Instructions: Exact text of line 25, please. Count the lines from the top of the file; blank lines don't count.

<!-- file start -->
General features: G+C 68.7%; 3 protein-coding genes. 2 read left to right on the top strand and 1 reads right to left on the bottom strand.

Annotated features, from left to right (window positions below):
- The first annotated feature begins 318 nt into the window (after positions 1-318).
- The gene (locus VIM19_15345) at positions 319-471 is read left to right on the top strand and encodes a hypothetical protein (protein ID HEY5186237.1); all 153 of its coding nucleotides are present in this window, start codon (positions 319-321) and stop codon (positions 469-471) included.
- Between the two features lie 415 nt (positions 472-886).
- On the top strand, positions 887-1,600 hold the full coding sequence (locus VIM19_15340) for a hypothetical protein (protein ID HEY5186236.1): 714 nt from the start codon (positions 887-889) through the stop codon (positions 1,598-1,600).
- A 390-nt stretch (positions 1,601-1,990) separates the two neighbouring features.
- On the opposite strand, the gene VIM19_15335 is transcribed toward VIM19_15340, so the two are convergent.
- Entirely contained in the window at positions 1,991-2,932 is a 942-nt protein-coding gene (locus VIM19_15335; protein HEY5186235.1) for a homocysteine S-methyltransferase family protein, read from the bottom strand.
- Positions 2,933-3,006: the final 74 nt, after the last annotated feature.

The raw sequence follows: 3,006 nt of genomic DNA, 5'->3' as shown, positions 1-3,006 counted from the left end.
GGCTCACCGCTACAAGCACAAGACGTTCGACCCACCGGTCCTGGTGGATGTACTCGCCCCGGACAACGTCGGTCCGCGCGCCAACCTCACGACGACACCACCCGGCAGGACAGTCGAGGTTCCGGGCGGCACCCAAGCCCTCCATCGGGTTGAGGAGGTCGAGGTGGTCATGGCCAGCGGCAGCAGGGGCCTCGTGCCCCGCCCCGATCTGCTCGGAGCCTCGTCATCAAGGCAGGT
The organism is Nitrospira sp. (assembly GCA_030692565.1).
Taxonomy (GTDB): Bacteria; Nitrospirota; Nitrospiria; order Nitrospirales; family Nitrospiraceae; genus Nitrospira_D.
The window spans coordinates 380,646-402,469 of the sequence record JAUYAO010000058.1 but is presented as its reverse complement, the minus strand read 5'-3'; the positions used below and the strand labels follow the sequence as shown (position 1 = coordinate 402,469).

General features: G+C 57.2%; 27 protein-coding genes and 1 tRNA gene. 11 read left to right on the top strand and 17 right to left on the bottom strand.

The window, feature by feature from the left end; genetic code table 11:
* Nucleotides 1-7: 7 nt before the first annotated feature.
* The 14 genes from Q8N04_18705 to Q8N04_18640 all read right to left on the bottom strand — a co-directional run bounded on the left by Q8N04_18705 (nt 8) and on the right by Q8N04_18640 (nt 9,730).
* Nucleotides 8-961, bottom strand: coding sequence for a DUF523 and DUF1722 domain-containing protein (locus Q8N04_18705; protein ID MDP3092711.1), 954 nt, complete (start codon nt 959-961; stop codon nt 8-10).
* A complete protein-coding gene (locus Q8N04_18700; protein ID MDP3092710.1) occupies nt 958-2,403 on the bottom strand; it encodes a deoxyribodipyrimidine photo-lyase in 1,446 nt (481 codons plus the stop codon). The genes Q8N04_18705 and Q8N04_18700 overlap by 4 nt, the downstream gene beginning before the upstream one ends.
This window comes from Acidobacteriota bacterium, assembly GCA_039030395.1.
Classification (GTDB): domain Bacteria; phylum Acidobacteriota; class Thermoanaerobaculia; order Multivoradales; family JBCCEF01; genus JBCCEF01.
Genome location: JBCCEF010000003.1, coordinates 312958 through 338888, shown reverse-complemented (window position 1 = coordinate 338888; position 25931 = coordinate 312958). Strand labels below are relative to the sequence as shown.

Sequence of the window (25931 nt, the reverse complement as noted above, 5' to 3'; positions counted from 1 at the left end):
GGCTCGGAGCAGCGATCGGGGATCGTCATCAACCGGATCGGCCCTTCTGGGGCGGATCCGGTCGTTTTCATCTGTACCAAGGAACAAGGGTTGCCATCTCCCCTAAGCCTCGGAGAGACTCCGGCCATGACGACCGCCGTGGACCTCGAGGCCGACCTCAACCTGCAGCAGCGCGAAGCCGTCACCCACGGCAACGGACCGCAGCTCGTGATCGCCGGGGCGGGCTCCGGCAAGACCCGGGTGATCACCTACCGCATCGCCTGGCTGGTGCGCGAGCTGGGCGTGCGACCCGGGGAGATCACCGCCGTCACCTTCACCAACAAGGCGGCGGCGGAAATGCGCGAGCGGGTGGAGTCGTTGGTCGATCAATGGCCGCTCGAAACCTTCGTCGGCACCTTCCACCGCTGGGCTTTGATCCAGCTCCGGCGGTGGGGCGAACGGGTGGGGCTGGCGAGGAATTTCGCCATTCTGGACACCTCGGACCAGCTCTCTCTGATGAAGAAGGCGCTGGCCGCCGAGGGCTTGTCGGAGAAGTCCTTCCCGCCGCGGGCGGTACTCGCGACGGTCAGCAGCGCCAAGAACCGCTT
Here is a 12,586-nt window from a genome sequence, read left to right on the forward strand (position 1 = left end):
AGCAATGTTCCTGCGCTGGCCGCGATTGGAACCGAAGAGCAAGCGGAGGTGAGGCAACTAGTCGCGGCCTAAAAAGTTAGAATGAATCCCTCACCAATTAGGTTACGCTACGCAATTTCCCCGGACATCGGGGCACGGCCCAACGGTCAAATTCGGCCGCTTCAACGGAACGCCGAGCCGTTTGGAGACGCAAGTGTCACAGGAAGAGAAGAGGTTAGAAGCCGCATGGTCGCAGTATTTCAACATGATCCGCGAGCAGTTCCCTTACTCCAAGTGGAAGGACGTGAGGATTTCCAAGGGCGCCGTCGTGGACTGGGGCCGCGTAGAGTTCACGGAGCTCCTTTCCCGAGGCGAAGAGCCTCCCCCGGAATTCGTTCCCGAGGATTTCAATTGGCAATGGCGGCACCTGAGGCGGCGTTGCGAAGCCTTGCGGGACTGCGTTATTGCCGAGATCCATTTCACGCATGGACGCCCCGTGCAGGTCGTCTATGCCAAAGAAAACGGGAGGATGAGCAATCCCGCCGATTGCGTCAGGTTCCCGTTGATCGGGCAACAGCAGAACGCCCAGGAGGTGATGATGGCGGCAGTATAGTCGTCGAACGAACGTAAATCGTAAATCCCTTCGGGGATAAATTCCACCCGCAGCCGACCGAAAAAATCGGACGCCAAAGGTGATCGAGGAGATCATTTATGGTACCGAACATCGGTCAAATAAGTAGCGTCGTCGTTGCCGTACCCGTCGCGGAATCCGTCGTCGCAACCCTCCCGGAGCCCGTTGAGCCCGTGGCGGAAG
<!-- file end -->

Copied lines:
Sequence of the window (25931 nt, the reverse complement as noted above, 5' to 3'; positions counted from 1 at the left end):